Posted by Nydia Streets of Streets Law in Florida Divorce
We see time and time again how language in a Florida marital settlement agreement can be interpreted in multiple ways. Ultimately, how the court interprets the language is what controls, and how the court arrives at that decision is based on established Florida law. In the case Wells v. Wells, 239 So.3d 179 (Fla. 2d DCA 2018), an issue arose regarding the interpretation of a clause of a marital settlement agreement which gave the ex-wife possessory rights over the marital home for what turned out to be a disputed length of time.
The former husband and the former wife divorced in 2001 after entering a settlement agreement which stated in pertinent part: The parties own the home located at 306 22nd Avenue N.E., St. Petersburg, FL, a marital asset titled in the Wife's name. There is no mortgage on this property. The Wife shall have exclusive use and possession of the home through the daughter's minority and college years (4 years post high school). The Husband shall contribute 50% to taxes, insurance, and necessary repairs greater than $500. Upon sale of the home by the Wife, the Husband shall be entitled to 50% of the net proceeds.”
Unfortunately, the former husband passed away three years later. Once the parties’ daughter finished college, the former husband’s estate sought enforcement of the marital settlement agreement, specifically a sale of the home and disbursement to the former husband’s estate of fifty percent of the sale proceeds. The former wife defended on the grounds that the former husband had breached material terms of the agreement and that the parties abandoned the agreement. She further argued that the clear wording of the agreement did not require her to sell the home upon her daughter’s graduation from college. The trial court denied the former husband’s estate’s motion to enforce, and an appeal was taken.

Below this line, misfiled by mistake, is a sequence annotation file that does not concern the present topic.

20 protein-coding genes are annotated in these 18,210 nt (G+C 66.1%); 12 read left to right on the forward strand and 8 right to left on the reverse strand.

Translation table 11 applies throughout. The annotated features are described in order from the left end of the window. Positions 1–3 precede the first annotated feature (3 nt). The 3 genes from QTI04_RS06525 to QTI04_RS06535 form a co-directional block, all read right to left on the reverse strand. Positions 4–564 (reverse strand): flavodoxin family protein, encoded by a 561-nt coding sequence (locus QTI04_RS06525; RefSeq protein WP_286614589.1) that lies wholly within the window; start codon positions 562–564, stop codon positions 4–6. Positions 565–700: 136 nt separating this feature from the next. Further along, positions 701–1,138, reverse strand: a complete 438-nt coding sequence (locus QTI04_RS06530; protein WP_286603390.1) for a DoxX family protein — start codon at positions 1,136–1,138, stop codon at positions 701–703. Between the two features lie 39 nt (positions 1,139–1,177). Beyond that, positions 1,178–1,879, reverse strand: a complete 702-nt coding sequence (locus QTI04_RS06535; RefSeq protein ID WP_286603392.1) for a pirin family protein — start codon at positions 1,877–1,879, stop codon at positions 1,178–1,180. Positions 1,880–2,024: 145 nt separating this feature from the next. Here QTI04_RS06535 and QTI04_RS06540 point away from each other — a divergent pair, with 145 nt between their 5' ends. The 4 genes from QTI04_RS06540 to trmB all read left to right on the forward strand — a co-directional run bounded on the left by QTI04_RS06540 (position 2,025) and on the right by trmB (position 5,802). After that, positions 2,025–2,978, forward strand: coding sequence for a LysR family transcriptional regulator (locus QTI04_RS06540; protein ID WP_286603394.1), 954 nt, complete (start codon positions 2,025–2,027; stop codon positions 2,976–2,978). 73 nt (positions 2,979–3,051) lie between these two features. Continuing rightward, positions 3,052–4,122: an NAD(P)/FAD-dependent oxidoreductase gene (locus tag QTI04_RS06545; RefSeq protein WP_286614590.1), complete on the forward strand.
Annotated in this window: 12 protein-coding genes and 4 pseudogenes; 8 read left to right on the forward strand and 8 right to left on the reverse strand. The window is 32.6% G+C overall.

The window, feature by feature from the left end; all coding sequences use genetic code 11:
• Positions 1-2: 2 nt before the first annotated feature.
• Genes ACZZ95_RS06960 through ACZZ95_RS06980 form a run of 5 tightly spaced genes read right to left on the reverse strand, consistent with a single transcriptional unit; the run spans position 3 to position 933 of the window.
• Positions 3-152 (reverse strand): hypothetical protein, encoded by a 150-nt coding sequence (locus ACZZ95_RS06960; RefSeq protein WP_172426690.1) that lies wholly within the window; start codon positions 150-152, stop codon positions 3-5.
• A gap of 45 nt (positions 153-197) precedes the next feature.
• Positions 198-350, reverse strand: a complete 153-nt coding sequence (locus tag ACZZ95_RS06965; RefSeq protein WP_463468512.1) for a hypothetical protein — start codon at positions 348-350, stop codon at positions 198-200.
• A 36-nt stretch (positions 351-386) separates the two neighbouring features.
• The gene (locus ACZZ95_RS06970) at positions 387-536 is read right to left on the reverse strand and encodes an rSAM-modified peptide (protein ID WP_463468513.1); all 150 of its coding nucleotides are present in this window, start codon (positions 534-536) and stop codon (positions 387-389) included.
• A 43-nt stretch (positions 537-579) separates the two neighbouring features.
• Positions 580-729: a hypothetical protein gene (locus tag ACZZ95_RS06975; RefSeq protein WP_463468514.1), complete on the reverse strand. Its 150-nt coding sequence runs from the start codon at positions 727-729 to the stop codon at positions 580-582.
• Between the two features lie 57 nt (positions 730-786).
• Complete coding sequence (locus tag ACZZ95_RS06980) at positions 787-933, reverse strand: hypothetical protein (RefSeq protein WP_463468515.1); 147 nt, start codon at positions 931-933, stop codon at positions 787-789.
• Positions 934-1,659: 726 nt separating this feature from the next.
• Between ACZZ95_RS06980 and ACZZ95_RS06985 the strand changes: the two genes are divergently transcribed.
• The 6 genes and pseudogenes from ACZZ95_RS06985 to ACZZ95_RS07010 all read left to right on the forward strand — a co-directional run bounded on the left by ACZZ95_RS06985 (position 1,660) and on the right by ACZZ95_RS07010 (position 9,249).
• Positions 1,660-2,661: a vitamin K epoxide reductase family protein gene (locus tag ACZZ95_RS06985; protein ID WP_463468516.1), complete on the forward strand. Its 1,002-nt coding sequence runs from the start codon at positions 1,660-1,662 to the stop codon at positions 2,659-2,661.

The appellate court reversed the trial court’s order, holding, “In this case, under the language of the parties' settlement agreement, the former wife was entitled to ‘exclusive use and possession of the home through the daughter's minority and college years (4 years post high school).’ The provision also contemplates that the property will be sold. The provision is reasonably read to require the sale of the property after the daughter has completed college. [. . .] [T]he provision should not be read as giving the former wife the right to live in the property indefinitely. To interpret the agreement as urged by the former wife would render meaningless the provision regarding the former wife's use and possession of the property during the daughter's minority and college years. The language "through the daughter's minority and college years (4 years post high school)" places a limitation on the former wife's exclusive use and possession of the home. In other words, the former wife's exclusive use and possession of the home terminates after ‘the daughter's minority and college years (4 years post high school).’”
Addressing the former wife’s claims that the agreement had been rescinded, the appellate court remanded with instructions for the trial court to take evidence on this issue and make findings as to the former wife’s claims. A carefully worded agreement can mean the difference between post-judgment litigation and smooth sailing. Contact a Miami divorce lawyer to review your agreement before you sign to avoid miscommunication of your intent in settling.